“One study led by Valter Longo, the director of the Longevity Institute at the University of Southern California in Los Angeles, followed a nationally representative sample of 6,381 adults. It found that those who ate a high-protein diet between the ages of 50 and 65 were four times more likely to die of cancer than those who consumed less protein,” per the Times.

Others say there’s not enough evidence to make the claim.

Scientific American notes another problem from excess protein consumption: In 2022, it reported that “protein-packed diets add excess nitrogen to the environment through urine, rivaling pollution from agricultural fertilizers.”

Even if it’s not bad for human health, the article said, “This excess does pose a problem for the country’s waterways. The nation’s wastewater is laden with the leftovers from protein digestion: nitrogen compounds that can feed toxic algal blooms and pollute the air and drinking water. This source of nitrogen pollution even rivals that from fertilizers washed off of fields growing food crops, new research suggests.”

What about fiber?

Eating Well notes that fiber is not a favorite food topic for most people — but it’s vastly important. Fiber is found in fruits, vegetables, whole grains, beans, legumes, nuts and seeds, in two forms — soluble and insoluble. Both are important to health.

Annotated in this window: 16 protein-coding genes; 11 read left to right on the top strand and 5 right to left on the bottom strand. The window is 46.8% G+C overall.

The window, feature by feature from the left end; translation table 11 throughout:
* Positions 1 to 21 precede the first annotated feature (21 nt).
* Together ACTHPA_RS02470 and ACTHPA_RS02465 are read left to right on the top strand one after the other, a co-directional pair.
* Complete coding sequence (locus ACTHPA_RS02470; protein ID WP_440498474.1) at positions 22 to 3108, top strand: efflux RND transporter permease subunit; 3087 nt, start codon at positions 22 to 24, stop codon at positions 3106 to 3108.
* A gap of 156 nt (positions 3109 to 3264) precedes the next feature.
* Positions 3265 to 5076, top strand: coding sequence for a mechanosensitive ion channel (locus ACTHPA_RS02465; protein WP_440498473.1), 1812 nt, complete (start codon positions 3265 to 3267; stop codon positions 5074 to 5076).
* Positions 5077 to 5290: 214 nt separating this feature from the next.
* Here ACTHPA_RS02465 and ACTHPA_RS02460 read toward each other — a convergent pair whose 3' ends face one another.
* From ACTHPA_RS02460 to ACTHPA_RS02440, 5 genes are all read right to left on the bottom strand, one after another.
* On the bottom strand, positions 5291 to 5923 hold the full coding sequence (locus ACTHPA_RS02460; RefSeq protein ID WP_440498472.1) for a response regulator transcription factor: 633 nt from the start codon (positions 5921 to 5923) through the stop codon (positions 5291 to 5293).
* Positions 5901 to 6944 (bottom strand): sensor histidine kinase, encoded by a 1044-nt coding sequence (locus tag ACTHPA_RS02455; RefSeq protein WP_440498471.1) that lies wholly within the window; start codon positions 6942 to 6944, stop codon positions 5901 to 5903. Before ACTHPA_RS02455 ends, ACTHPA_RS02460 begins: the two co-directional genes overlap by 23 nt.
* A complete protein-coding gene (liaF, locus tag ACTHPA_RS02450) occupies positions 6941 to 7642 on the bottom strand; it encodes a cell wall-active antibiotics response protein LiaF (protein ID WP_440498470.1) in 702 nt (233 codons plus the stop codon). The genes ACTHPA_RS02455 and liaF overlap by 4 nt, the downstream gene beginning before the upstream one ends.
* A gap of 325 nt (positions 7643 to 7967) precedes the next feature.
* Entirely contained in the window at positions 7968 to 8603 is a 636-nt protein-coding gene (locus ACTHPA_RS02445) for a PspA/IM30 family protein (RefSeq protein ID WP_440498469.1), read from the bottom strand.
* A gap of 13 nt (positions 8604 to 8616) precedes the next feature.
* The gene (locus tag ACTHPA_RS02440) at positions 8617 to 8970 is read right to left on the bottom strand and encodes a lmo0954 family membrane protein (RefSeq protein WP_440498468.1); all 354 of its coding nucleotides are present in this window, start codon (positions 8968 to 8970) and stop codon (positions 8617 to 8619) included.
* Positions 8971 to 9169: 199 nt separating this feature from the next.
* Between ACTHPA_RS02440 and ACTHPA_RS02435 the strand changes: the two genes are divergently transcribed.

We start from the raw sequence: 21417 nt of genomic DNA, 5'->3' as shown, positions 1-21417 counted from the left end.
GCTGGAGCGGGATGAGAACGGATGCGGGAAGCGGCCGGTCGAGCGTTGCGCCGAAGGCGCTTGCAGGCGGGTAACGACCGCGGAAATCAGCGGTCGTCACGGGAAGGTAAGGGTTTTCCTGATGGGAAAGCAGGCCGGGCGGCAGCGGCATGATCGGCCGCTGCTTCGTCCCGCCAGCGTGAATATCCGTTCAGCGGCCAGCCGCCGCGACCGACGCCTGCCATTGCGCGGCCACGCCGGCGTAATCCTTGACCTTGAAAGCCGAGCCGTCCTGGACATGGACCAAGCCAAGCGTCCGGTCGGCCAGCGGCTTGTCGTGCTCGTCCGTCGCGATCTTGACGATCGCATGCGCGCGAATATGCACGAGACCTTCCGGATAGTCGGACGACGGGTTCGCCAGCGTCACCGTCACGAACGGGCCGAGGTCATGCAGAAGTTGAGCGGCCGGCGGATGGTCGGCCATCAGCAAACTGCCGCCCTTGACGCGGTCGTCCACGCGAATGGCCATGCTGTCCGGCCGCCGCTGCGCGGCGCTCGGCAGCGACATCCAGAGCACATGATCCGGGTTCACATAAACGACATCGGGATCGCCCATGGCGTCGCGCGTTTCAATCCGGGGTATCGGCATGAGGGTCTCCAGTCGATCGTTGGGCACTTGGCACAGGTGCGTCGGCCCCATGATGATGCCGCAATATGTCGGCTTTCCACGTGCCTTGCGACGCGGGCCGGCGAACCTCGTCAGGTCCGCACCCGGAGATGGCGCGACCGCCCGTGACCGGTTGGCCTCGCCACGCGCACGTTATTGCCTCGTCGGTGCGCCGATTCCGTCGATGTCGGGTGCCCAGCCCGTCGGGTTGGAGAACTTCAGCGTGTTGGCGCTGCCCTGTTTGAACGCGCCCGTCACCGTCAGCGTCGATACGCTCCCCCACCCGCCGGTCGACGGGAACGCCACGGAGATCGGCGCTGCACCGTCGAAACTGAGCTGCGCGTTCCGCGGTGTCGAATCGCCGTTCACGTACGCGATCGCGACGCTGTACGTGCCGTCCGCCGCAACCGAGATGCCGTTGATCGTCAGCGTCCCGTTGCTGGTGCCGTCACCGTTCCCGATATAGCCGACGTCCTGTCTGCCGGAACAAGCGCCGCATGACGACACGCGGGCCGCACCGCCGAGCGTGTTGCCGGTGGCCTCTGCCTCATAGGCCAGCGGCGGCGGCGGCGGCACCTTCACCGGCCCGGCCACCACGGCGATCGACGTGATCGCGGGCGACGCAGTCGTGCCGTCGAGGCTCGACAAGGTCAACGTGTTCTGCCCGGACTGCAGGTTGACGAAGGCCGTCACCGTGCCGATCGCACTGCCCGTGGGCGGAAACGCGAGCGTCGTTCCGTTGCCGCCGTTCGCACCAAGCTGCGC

The article said those who consume lots of fiber have less risk of heart disease, cancer, Type 2 diabetes and obesity. But only 5% of Americans meet the recommendations for fiber intake.

Among other things, inadequate fiber intake can lead to chronic inflammation, which is linked to the above-mentioned health woes. Immune systems aren’t as strong. Weight is harder to manage. And either constipation or diarrhea are possible, as are hemorrhoids, increased risk of colon cancer, inflammatory bowel disease and other ills.

One way to get both protein and fiber is to choose plant-based proteins more often and cut back some of that from meat and dairy.

Too little protein has its own problems. said these are symptoms of not getting enough:

  • Swelling.
  • Changes to hair and skin, including hair loss and graying or dry, thin or peeling skin.
  • Getting sick more.
  • Muscle loss and weakness.
  • Decreased bone density.
  • Stunted growth.
  • Weight loss or gain.
  • Anemia.

One more food worry

Protein and fiber aren’t the only concerns when it comes to healthy food habits for Americans.

Harvard researchers recently said that Americans are also making themselves sick because of ultra-processed foods. In a recent post, Harvard researchers say those foods make up the “bulk of the American diet” — and largely explain the bulk of the American people, more than 40% of whom are obese, according to the Centers for Disease Control and Prevention, per the blog.

In the Harvard research, participants were randomly assigned to an ultra-processed or unprocessed diet for two weeks. Although the two groups were matched for nutrients, they found the ultra-processed group ate about 500 calories more per day than the other group, gaining both weight and body fat. Those who consumed minimally processed foods “spontaneously lost weight and lost body fat.”